In June 2015, when TTC was set to return to Australia, Collective Shout again called on Immigration to revoke his visa on the basis that he propagated discriminatory ideas about women, representing a danger to Australian women on the potential basis of incitement to acts of hatred and violence. He had already proven this in going after Talitha. We argued that welcoming artists who glorify misogyny and degrade women for entertainment undermined Australia’s National Plan to Reduce Violence Against Women and their Children 2010-2022. 

Shortly after, Tyler the Creator announced on Twitter that he had been banned from Australia- despite Immigration denying this was the case.  TTC singled out and tagged Collective Shout’s Operations Manager at the time, Coralie Alison in a tweet and identified her as being responsible for his cancelled tour. Once again, TTC knowingly incited threats of violence and rape against a specific woman as retribution. Coralie was inundated with tweets describing the detailed and gruesome ways in which they would murder her, and to this day, still receives regular threats.

A couple of months later, at the end of August 2015 TTC reported he had been denied entry to the UK. This determination, according to the author of Noisey’s article, was “a very blatant case of making an example out of someone for no reason other than the fact that he’s black and angry”. A more likely conclusion is that the ban was a direct result of his sexually violent lyrics and repeated incitement to violence against specific women, for “encouraging violence” and “fostering hatred” as Immigration claimed.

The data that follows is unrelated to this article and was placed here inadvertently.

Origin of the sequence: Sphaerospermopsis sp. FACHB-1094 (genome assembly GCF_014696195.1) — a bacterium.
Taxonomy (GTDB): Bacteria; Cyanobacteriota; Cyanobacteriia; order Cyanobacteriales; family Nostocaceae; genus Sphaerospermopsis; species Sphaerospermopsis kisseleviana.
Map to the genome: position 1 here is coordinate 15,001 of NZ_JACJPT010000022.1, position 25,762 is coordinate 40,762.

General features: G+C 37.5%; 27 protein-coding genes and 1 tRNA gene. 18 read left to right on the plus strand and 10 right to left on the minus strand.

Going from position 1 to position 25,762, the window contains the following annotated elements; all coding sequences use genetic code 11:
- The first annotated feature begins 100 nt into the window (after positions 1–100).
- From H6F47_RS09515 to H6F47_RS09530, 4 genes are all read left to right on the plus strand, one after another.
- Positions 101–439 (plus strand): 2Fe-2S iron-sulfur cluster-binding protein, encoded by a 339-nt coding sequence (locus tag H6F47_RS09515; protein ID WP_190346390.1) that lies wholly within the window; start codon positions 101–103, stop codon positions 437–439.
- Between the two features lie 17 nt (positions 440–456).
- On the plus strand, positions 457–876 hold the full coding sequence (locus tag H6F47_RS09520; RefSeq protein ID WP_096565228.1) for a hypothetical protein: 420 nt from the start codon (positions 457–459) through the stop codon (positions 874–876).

The article goes on to conflate opposition to Tyler’s misogyny and incitement of violence against women with support for racism and neo Nazis. The attempt to frame women’s opposition to recording artists who glorify rape and violence against women as racism is beneath contempt. Women, including rape survivors, who condemn TTC’s glorification of their abuse, are not motivated by racism, but out of a commitment to women’s human rights.

Collective Shout has campaigned and called out a range of recording artists for misogyny and vilifying women – including Eminem, Robin Thicke, Brian McFadden, Redfoo, self-confessed pimp Snoop Dogg, and more.

In the wake of the #MeToo movement, many people are starting to recognise the well-documented connection between a culture of casual sexism, misogyny and routine denigration of women, and real-life physical and sexual violence against women. They know we don’t need to #FreeTylertheCreator, because he’s not a victim. He’s someone who has succeeded in normalising hostile and hateful attitudes against women among his primarily young male fans. The same ones who threatened to murder women they’d never met for disagreeing with them, who encouraged them to drink bleach and threatened to rape them with a lead pipe.

Perhaps Tyler has evolved as both an artist and a human being. If this is the case, then he should take responsibility for what he has done- using his platform to promote misogyny and violence against women for his own financial gain, and inciting violence against women who objected to his hateful, anti-woman lyrical content.

See also:

Collective Shout responds to common arguments from Tyler the Creator fans- Collective Shout

A discussion about Freedom of Speech and Tyler the Creator- Collective Shout

The issue is misogyny, not race- Dr Caroline Norma

Inciting violence against women isn’t art- Collective Shout